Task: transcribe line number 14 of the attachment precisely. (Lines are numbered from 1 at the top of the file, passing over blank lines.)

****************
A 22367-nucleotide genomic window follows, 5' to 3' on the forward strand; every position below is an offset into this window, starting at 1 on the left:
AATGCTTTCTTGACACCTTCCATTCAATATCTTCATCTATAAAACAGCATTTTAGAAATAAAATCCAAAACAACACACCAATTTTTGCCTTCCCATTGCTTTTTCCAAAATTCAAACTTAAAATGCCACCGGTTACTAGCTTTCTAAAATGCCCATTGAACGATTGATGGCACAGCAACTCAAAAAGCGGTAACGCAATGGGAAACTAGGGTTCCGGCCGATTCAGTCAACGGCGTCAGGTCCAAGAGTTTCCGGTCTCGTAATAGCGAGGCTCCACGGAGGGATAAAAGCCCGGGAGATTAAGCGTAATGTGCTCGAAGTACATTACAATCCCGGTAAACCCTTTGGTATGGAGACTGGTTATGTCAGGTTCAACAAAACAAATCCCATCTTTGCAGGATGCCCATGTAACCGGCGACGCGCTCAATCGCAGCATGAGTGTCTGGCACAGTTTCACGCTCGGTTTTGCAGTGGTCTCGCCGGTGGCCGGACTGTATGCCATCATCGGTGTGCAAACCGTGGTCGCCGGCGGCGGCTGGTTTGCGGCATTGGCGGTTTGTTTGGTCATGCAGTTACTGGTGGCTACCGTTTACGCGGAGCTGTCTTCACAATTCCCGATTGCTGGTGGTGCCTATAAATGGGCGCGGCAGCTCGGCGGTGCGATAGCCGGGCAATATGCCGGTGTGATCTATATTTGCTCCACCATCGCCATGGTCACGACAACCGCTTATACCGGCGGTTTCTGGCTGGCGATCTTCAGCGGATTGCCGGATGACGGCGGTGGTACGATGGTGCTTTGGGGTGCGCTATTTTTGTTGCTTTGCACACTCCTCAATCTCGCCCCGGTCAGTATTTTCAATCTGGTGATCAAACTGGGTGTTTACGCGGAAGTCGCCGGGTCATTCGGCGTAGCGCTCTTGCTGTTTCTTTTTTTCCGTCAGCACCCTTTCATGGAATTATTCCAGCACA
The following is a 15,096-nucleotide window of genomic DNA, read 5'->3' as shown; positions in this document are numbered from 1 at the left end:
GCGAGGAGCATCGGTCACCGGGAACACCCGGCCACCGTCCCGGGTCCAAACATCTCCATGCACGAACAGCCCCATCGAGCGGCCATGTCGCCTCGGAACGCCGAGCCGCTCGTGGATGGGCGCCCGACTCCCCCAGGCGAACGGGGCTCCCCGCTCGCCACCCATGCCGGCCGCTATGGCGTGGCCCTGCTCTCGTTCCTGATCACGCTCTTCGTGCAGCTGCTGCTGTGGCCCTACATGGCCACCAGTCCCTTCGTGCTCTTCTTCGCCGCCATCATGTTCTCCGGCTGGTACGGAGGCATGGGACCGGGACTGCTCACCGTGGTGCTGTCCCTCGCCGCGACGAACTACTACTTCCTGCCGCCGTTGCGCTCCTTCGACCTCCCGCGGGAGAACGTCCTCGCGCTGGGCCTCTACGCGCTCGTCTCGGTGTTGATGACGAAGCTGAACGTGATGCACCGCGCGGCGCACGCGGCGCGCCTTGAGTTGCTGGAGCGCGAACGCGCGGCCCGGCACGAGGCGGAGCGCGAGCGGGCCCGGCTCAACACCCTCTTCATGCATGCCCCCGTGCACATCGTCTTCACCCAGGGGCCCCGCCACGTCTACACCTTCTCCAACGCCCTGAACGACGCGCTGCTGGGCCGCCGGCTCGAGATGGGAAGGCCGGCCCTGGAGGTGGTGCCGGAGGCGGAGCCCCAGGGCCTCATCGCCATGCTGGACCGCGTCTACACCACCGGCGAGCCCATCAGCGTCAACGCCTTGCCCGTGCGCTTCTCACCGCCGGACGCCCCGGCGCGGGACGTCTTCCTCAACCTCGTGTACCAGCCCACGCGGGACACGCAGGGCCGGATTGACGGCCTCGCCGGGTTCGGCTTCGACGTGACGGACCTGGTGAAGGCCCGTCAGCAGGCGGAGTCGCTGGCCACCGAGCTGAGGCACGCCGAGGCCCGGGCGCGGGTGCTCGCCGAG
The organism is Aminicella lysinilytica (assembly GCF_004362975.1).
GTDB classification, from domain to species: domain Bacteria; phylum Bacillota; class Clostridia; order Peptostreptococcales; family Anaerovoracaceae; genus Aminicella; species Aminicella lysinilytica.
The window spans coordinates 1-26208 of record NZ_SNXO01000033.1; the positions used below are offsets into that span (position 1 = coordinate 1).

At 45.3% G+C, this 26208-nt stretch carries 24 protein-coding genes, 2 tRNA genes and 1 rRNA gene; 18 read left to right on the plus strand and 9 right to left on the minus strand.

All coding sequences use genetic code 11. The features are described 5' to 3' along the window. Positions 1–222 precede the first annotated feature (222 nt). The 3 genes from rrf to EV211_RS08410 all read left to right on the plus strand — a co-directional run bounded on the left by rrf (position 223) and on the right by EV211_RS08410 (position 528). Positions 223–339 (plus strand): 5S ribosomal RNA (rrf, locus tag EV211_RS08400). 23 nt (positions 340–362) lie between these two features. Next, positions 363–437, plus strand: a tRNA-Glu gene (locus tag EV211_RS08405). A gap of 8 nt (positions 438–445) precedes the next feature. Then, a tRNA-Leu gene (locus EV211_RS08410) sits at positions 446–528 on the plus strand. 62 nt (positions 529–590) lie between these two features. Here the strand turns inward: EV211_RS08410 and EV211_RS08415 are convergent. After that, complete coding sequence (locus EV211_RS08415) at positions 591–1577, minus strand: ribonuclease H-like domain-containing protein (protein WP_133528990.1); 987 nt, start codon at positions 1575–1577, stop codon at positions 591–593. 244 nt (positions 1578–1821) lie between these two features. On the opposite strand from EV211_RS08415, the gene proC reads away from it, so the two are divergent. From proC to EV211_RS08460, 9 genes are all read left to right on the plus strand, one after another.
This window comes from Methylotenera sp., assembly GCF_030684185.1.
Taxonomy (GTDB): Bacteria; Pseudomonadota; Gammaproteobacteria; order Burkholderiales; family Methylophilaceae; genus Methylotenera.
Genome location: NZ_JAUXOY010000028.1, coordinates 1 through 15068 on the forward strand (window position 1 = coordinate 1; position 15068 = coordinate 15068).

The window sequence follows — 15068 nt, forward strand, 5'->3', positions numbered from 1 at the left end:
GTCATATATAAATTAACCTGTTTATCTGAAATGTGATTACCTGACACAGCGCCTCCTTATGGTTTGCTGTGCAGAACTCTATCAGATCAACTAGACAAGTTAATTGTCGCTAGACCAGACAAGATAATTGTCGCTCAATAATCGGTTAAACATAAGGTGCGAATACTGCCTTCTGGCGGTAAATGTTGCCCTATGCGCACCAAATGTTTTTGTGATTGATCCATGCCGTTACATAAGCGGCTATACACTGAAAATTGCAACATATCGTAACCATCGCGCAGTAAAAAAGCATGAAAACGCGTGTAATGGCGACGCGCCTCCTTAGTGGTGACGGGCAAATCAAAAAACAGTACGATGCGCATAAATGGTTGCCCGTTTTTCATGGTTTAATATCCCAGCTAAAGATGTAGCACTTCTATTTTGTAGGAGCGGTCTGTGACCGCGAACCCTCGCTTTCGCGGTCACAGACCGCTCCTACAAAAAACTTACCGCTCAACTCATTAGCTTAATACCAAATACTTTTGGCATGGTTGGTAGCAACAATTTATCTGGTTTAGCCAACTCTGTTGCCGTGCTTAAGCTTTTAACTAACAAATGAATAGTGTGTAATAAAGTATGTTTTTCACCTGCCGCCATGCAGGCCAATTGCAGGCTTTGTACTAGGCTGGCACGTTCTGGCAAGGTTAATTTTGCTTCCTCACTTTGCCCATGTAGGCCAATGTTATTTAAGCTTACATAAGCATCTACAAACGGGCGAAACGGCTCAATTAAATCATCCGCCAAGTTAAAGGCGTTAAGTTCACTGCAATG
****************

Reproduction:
GTCATATATAAATTAACCTGTTTATCTGAAATGTGATTACCTGACACAGCGCCTCCTTATGGTTTGCTGTGCAGAACTCTATCAGATCAACTAGACAAGTTAATTGTCGCTAGACCAGACAAGATAATTGTCGCTCAATAATCGGTTAAACATAAGGTGCGAATACTGCCTTCTGGCGGTAAATGTTGCCCTATGCGCACCAAATGTTTTTGTGATTGATCCATGCCGTTACATAAGCGGCTATACACTGAAAATTGCAACATATCGTAACCATCGCGCAGTAAAAAAGCATGAAAACGCGTGTAATGGCGACGCGCCTCCTTAGTGGTGACGGGCAAATCAAAAAACAGTACGATGCGCATAAATGGTTGCCCGTTTTTCATGGTTTAATATCCCAGCTAAAGATGTAGCACTTCTATTTTGTAGGAGCGGTCTGTGACCGCGAACCCTCGCTTTCGCGGTCACAGACCGCTCCTACAAAAAACTTACCGCTCAACTCATTAGCTTAATACCAAATACTTTTGGCATGGTTGGTAGCAACAATTTATCTGGTTTAGCCAACTCTGTTGCCGTGCTTAAGCTTTTAACTAACAAATGAATAGTGTGTAATAAAGTATGTTTTTCACCTGCCGCCATGCAGGCCAATTGCAGGCTTTGTACTAGGCTGGCACGTTCTGGCAAGGTTAATTTTGCTTCCTCACTTTGCCCATGTAGGCCAATGTTATTTAAGCTTACATAAGCATCTACAAACGGGCGAAACGGCTCAATTAAATCATCCGCCAAGTTAAAGGCGTTAAGTTCACTGCAATG